Riverhead School District

Former deputy superintendent at Riverhead carried too many responsibilities, leading to ‘conflict,’ forensic audit finds

A preliminary forensic audit report of the Riverhead Central School District’s business office found that the former deputy superintendent in the district carried too many responsibilities, leading to an “environment of seeming discontent, conflict within the business office and disenchantment,” according to auditor Ernest Patrick Smith.

Mr. Smith presented the report at Tuesday’s Board of Education meeting, the last for the 2021-2022 school year, and the process dates back to last October when the board voted to reassign Sam Schneider as deputy superintendent. Mr. Schneider has since resigned and is now employed in the East Hampton School District.

Mr. Smith, a senior partner of the Melville-based firm Nawrocki Smith, LLP, began the discussion on the findings of the audit by emphasizing that there had been no evidence of any form of “fraud, embezzlement or malfeasance.”

Board member Christopher Dorr interrupted Mr. Smith shortly afterward to ask Mr. Smith to reread that line once again, emphasizing that finding of no fraud.

Mr. Schneider’s name was not mentioned specifically in the presentation, but the discussion centered largely on the deputy superintendent position he had previously held. The school board began an investigation in October 2021 and Mr. Schneider was placed on administrative leave after the board abolished the deputy superintendent position. At the time, the board said the investigation was related to an unspecified allegation.

Mr. Smith said the deputy superintendent had too many responsibilities in the Riverhead Central School District. The role typically focuses on curriculum and instruction, he noted. Mr. Schneider had been in charge of the district’s finances as deputy superintendent.

“In actuality, the responsibilities for the person that was the deputy were well beyond this,” he said. “This included human resources and negotiations, buildings and grounds, security and numerous other responsibilities that were assumed during the process.”

He said the growing list of responsibilities assigned to the deputy superintendent happened over time that stretched the tenure of two prior superintendents, as well as when Christine Tona served as the interim superintendent starting in 2020.

“So what I would say to you, is that the level of responsibility for this and for managing all of these duties and responsibilities as a deputy is very large and in my view based upon the work that we have done and the firm has done, this is largely what the issue was,” Mr. Smith said. “This caused a lot of discontent within the office, lots of conflict, some potential disgruntlement amongst the folks that worked there and in turn led to performance issues and problems within the office.

“The business official needs to stick to the business official duties,” he added.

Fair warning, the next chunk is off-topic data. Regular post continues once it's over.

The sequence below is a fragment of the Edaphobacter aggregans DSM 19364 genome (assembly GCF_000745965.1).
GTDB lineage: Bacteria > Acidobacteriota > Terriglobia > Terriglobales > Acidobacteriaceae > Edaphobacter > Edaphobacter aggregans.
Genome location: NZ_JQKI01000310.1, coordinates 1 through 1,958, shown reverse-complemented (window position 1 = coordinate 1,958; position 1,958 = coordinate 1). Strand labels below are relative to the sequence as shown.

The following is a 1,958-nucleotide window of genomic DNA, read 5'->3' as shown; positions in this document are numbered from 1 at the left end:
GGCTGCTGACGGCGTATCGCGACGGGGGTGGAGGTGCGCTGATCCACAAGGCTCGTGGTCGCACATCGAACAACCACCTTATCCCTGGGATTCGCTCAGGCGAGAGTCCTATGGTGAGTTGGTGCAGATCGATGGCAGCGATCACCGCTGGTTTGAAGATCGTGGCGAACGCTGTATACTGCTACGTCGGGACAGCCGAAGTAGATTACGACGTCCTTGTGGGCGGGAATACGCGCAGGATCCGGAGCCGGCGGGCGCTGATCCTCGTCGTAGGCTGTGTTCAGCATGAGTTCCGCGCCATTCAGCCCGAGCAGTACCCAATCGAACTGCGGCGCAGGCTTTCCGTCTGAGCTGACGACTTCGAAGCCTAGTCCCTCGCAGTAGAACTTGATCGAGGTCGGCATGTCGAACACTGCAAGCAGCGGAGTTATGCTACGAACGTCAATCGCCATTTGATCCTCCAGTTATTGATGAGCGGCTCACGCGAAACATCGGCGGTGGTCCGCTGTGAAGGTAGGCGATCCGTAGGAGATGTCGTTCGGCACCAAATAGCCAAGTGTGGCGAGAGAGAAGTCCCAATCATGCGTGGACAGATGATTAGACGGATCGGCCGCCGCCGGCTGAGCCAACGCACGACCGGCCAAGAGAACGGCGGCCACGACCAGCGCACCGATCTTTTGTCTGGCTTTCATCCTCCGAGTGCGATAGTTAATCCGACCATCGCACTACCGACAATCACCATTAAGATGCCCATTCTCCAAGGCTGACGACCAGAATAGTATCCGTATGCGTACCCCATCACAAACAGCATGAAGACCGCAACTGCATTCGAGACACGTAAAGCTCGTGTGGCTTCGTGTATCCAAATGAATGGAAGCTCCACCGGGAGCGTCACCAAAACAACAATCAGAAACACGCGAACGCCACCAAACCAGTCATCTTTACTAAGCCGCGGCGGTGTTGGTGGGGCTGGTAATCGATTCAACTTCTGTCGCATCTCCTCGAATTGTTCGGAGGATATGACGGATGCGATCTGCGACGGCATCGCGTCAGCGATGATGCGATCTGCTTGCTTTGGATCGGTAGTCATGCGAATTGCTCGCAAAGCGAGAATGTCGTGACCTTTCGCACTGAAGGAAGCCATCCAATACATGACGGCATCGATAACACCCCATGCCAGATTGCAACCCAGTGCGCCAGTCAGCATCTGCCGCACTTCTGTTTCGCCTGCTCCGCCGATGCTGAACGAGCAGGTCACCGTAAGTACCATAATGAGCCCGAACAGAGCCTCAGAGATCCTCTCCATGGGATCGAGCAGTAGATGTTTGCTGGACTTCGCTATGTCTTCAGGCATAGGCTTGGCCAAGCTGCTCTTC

Mr. Schneider declined to comment on the audit report when reached by phone Wednesday.

Superintendent Augustine Tornatore and the board members did not offer any feedback on the findings during the meeting.

The recommendations in the report were to clearly delineate job duties and responsibilities pursuant to education law 1709, which describes the powers and duties of the board of education.

Mr. Smith mentioned that the roles of district clerk, treasurer were all clearly outlined within section 1709 but the roles of account clerk, payroll and benefits, needed to be defined and described accordingly.

He also recommended new best practices for business operations within the school district. He presented a diagram where the chief executive officer is the superintendent, the chief fiscal officer is the board president, and the chief financial officer is the assistant superintendent for business.

During his presentation, Mr. Smith explained that these results were gleaned from interviews and analysis of many documents the firm collected starting Jan. 7, 2022.

Mr. Smith said amongst many other documents, the firm also reviewed and analyzed financial statements from June 30, 2017 through June 30, 2021. One issue found related to missing personal protective equipment purchased by the former deputy superintendent at the beginning of the pandemic and he noted it as an open issue.

“We are still looking at this particular issue,” he said. “I do believe we will resolve it … We are comfortable with the documentation we have looked at from a purchasing perspective, we are just trying to pin down the inventory of those items that were purchased, so we’ll come back to that,” he said.

Despite those issues, Mr. Smith said that on the financial side the district is doing well and he is confident the district is in a good place to start the next school year.

“You’re going to move into the next year having some very good people to hit the ground running as you begin your next school year,” he said.

Mr. Smith said this is an on-going project and according to the presentation, the next steps for the audit include the completion of the balance of forensic procedures pertaining to the following: 

• Budget transfers

• Budget code restructure, 

• Fund balance reports, 

• Vendor database analysis and purchasing contract review, 

• Transportation department enquiries

• Other procedures deemed necessary to complete the analysis. 

The audit will also involve a “review and analysis of additional documentation received after recovery from the cyber-attack” that occurred late last year.

The district last month formally hired Rodney Asse as the new assistant superintendent for business. That role had been held by Faith Caglianone on an interim basis and she helped prepare the 2022-23 budget that voters approved in May.